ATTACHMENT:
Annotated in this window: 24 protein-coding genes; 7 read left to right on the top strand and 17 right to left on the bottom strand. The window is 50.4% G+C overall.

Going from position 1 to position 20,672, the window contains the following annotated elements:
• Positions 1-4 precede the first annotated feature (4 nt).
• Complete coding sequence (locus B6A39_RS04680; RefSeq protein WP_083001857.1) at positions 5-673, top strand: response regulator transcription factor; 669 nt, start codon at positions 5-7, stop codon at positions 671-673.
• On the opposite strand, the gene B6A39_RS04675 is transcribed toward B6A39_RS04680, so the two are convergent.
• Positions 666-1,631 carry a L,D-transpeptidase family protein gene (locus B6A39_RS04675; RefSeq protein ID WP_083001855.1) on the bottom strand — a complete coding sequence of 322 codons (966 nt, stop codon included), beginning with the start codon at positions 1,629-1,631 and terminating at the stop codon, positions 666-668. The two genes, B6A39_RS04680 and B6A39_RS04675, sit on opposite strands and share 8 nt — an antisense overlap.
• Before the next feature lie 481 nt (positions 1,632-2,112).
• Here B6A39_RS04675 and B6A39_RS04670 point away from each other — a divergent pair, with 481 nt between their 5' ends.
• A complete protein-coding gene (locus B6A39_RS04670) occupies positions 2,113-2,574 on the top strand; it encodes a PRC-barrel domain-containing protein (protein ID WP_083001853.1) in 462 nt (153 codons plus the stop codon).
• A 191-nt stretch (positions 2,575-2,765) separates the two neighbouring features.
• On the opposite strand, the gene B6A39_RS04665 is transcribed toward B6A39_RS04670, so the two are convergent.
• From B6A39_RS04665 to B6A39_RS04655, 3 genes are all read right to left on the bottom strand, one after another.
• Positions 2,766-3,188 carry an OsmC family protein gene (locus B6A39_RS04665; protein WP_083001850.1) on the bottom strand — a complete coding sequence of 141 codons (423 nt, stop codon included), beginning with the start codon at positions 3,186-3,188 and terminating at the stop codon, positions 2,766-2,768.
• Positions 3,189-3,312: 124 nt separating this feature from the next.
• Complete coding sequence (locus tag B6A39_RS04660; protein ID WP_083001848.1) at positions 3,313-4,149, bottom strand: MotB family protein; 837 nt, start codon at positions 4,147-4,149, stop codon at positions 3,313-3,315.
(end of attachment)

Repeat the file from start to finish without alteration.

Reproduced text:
Annotated in this window: 24 protein-coding genes; 7 read left to right on the top strand and 17 right to left on the bottom strand. The window is 50.4% G+C overall.

Going from position 1 to position 20,672, the window contains the following annotated elements:
• Positions 1-4 precede the first annotated feature (4 nt).
• Complete coding sequence (locus B6A39_RS04680; RefSeq protein WP_083001857.1) at positions 5-673, top strand: response regulator transcription factor; 669 nt, start codon at positions 5-7, stop codon at positions 671-673.
• On the opposite strand, the gene B6A39_RS04675 is transcribed toward B6A39_RS04680, so the two are convergent.
• Positions 666-1,631 carry a L,D-transpeptidase family protein gene (locus B6A39_RS04675; RefSeq protein ID WP_083001855.1) on the bottom strand — a complete coding sequence of 322 codons (966 nt, stop codon included), beginning with the start codon at positions 1,629-1,631 and terminating at the stop codon, positions 666-668. The two genes, B6A39_RS04680 and B6A39_RS04675, sit on opposite strands and share 8 nt — an antisense overlap.
• Before the next feature lie 481 nt (positions 1,632-2,112).
• Here B6A39_RS04675 and B6A39_RS04670 point away from each other — a divergent pair, with 481 nt between their 5' ends.
• A complete protein-coding gene (locus B6A39_RS04670) occupies positions 2,113-2,574 on the top strand; it encodes a PRC-barrel domain-containing protein (protein ID WP_083001853.1) in 462 nt (153 codons plus the stop codon).
• A 191-nt stretch (positions 2,575-2,765) separates the two neighbouring features.
• On the opposite strand, the gene B6A39_RS04665 is transcribed toward B6A39_RS04670, so the two are convergent.
• From B6A39_RS04665 to B6A39_RS04655, 3 genes are all read right to left on the bottom strand, one after another.
• Positions 2,766-3,188 carry an OsmC family protein gene (locus B6A39_RS04665; protein WP_083001850.1) on the bottom strand — a complete coding sequence of 141 codons (423 nt, stop codon included), beginning with the start codon at positions 3,186-3,188 and terminating at the stop codon, positions 2,766-2,768.
• Positions 3,189-3,312: 124 nt separating this feature from the next.
• Complete coding sequence (locus tag B6A39_RS04660; protein ID WP_083001848.1) at positions 3,313-4,149, bottom strand: MotB family protein; 837 nt, start codon at positions 4,147-4,149, stop codon at positions 3,313-3,315.